In the case of Crouch End I think this is a fair question to ask of the newly recognised Crouch End Neighbourhood Forum. This is a group of local people pitching up under the heading of localism to produce a Neighbourhood Plan. Membership is free and widely defined to invite you in. I urge you to go to the Inaugural AGM and help form the future workings of this group.
Already this group has begun to look at developments in Crouch End and has identified at least the following:
Given the cumulative scale of this development in a small town centre, it is well worth asking if , in total, it has been subject to the correct level of scrutiny.
In the case of Hornsey the New River Village, Smithfield Square and the Hornsey Depot developments are well documented. To these can now be added the Cross Lane proposal for the Land to the East of Cross Lane N8 7SA HGY/2016/0086 - Erection of a part six storey, part seven storey development (plus basement parking) to create 79 residential dwellings and 1,274 sq m of flexible business (B1a) floorspace with associated access, landscaping, car parking and other infrastructure.
So, when I suggest Haringey is changing its spots, perhaps this is evolution in action. In a changed financial landscape only the fittest will survive. Is Haringey's transformation from local authority to property developer, the way to go? Will this make Haringey a fitter borough? If it does will it be to the benefit of all the parts?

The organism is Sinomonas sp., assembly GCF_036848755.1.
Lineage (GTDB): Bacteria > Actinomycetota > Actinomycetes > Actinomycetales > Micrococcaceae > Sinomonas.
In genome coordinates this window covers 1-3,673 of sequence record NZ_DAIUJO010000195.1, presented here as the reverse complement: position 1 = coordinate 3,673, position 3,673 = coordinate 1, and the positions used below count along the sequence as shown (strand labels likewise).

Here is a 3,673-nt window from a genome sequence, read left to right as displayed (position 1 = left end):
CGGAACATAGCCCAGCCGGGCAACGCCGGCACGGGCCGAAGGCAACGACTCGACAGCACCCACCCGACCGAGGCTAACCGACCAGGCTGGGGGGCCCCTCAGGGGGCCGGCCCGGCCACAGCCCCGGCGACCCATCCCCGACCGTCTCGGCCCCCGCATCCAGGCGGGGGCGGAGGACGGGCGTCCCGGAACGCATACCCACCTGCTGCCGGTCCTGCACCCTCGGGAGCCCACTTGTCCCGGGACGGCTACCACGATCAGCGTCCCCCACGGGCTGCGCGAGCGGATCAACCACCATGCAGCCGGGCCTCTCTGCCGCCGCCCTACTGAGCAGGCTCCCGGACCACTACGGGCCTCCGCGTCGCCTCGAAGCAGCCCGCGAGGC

6.13 Option 4: Complete Transformation This option promotes a complete transformation of the town centre through significant interventions aimed at unlocking the development potential of the wider town centre area through radical changes in the layout of existing urban blocks. It promotes shifting the heart of the town centre further down High Road to benefit from a new Crossrail 2 station that will be located below a new public square in the vicinity of the current library, at the heart of the new town centre. Around this square taller buildings would be located while the depth of both sides of the High Road would expand to provide larger retail floorplates with greater potential for residential above. Under this option The Mall would be redeveloped to maximise the uplift of the Crossrail 2 station while the Hornsey Water Treatment Works site is identified as a long-term opportunity to strengthen and cement better links with Alexandra Park and Palace. This option places an emphasis on economic regeneration, striving to significantly increase and enhance the amount of workspace and retail spaces (57,048m2 employment floorspace) while also delivering a significant uplift in housing at 5,500 new homes above the baseline minimum of 4,600. Under this option the Council‟s front office is relocated to the vicinity of the existing Wood Green Page 7 Page 8 of 21 library while back-office and civic functions anchor a new mixed-use quarter centred around Coburg Road and including the Chocolate Factory and Clarendon Road, creating more logical and legible east-west linkages. North of Station Road high-density residential development lines both Station Road and High Road and then transitions in scale into the existing suburban hinterland.